The good folks over at Coral Sea Foundation have uncovered an interesting paper on parrotfish that challenges the existing norms on their role on the reef. Until now, Parrotfishes (Family Scaridae) were thought to be herbivores that eat algae and help prevent it from overgrowing corals. Algae is bad for corals and a reef smothered in algae is believed to be one that is unhealthy and out of ecological balance. Protect the algae grazers therefore and you will go a long way to protecting coral reefs themselves.
But when fish biologists Professor John Howard Choat, Dr. Kendall Clements, and Georgina Nicholson looked more closely at parrotfish diets they found that parrotfish are specifically targeting tiny microorganisms, filamentous bacteria, and cyanobacteria that live on, and underneath, the surface of the reef. These tiny organisms are photosynthetic and the parrot-like beak may have evolved to help them scrape those nutritious sub-surface bacteria off the bare, exposed areas of the reef. So the more exposed, coral-free areas of the reef, the more real estate is available for parrotfish species to feed on.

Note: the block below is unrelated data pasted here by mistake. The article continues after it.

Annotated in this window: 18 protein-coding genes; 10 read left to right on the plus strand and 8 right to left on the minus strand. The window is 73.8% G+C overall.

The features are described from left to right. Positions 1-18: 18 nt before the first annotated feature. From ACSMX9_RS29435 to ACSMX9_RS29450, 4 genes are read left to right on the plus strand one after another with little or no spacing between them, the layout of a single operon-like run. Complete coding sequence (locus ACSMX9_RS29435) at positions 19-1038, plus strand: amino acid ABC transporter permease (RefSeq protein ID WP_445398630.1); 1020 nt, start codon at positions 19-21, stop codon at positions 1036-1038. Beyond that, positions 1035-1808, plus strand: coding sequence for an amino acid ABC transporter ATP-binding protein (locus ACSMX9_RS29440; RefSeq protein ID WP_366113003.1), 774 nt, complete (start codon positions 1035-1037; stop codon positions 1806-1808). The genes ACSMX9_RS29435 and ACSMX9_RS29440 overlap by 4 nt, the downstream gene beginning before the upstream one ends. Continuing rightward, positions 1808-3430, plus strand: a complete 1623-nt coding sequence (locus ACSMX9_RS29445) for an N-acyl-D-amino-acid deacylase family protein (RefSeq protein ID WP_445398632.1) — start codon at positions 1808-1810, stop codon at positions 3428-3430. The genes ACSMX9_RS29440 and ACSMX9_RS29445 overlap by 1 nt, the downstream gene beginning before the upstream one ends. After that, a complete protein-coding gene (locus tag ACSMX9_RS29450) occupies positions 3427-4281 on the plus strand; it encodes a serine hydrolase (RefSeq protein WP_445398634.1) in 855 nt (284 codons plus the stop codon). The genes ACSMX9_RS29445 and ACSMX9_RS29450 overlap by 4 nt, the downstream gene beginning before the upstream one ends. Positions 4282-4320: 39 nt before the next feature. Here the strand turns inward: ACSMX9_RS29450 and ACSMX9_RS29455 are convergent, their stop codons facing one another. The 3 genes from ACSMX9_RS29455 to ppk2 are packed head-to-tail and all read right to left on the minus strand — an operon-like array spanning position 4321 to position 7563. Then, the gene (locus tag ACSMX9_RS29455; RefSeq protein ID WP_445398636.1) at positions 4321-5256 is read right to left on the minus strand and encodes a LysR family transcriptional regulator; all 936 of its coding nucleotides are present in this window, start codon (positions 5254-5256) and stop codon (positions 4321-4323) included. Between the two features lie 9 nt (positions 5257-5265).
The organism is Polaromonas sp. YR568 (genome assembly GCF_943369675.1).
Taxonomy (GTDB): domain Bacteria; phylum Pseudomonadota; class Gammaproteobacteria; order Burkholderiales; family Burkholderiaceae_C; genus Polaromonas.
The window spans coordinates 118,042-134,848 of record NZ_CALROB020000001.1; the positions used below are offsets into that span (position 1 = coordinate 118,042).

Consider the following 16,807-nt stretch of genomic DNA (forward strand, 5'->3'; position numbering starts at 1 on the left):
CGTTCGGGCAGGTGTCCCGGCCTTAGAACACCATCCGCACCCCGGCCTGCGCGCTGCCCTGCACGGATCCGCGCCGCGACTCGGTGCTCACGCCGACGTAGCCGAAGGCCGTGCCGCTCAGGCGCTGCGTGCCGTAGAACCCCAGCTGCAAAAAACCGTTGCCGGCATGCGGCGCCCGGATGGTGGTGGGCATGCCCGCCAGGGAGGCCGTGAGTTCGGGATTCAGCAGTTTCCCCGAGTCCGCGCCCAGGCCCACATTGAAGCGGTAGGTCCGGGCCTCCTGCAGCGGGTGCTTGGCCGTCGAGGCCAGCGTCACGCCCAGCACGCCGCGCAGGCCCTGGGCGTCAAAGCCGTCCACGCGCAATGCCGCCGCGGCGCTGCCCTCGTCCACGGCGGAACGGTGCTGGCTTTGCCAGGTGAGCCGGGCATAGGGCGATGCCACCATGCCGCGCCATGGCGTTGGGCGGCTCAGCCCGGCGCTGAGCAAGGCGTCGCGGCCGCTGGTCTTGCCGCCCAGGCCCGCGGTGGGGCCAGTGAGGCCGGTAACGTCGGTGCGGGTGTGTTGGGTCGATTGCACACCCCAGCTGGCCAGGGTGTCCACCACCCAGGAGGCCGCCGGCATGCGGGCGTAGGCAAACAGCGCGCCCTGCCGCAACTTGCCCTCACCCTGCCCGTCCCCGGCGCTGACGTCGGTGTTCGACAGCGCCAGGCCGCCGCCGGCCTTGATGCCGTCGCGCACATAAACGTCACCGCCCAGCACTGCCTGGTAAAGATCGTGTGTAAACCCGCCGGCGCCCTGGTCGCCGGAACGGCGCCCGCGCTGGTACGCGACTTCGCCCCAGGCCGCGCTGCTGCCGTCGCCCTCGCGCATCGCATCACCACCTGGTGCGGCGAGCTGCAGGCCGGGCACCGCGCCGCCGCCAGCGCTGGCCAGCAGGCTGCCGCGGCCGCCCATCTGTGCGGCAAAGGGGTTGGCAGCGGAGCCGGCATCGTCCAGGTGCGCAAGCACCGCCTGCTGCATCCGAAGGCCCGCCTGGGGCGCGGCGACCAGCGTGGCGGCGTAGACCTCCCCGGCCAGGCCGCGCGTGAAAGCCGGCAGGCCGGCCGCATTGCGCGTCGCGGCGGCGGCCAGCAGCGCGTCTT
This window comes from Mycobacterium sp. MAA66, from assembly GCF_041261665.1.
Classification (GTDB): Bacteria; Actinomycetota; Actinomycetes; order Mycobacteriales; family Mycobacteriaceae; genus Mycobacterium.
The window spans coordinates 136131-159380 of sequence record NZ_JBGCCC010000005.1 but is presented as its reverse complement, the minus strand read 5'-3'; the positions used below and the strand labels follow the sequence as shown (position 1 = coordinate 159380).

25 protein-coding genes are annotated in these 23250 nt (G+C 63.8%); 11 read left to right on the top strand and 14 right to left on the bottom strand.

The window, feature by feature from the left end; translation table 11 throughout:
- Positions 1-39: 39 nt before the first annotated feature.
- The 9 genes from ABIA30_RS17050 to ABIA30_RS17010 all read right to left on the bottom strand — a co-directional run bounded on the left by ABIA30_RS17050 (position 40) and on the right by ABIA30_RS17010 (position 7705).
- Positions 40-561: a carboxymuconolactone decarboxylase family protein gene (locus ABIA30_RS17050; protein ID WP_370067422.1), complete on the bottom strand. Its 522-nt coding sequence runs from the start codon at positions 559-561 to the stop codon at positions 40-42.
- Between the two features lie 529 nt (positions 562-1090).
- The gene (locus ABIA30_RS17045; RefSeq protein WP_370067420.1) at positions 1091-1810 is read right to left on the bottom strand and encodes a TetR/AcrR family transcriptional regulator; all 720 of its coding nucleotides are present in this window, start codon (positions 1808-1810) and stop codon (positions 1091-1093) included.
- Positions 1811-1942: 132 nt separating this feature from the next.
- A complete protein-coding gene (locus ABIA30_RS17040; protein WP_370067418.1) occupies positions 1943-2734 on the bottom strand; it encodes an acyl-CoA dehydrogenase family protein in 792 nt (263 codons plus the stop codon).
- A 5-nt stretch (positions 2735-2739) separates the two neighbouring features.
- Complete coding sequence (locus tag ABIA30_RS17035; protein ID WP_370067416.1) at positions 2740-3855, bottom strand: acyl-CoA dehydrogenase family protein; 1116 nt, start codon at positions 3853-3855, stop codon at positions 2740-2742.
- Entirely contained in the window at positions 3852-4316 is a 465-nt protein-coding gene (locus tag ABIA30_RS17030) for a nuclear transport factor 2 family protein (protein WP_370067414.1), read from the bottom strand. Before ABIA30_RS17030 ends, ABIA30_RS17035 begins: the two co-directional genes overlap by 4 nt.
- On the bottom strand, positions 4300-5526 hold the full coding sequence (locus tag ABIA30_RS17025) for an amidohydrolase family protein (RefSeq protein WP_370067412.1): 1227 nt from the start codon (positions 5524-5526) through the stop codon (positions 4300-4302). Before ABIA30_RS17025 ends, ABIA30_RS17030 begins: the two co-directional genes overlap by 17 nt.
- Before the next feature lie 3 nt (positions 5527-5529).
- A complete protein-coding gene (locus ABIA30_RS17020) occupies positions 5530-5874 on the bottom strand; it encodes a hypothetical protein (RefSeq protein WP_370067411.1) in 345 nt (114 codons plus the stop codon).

A survey from the northern Great Barrier Reef in 2016-17 recorded a severe bleaching event that was catastrophic for reef-building corals, but at the same time provided an opportunity for the parrotfish population which boomed, as all those dead skeletons started to foul up and coat in the microorganisms upon which they graze. And as the corals have recovered and started to colonize and shade out those exposed surfaces once again, the parrotfish population in the area has declined.
Coral Sea Foundation has also noted that parrotfish don’t like turbid water. The masking of sunlight and particulate matter in the water does not encourage the filamentous bacteria and cyanobacteria on which they feed, so there are fewer of them in those areas.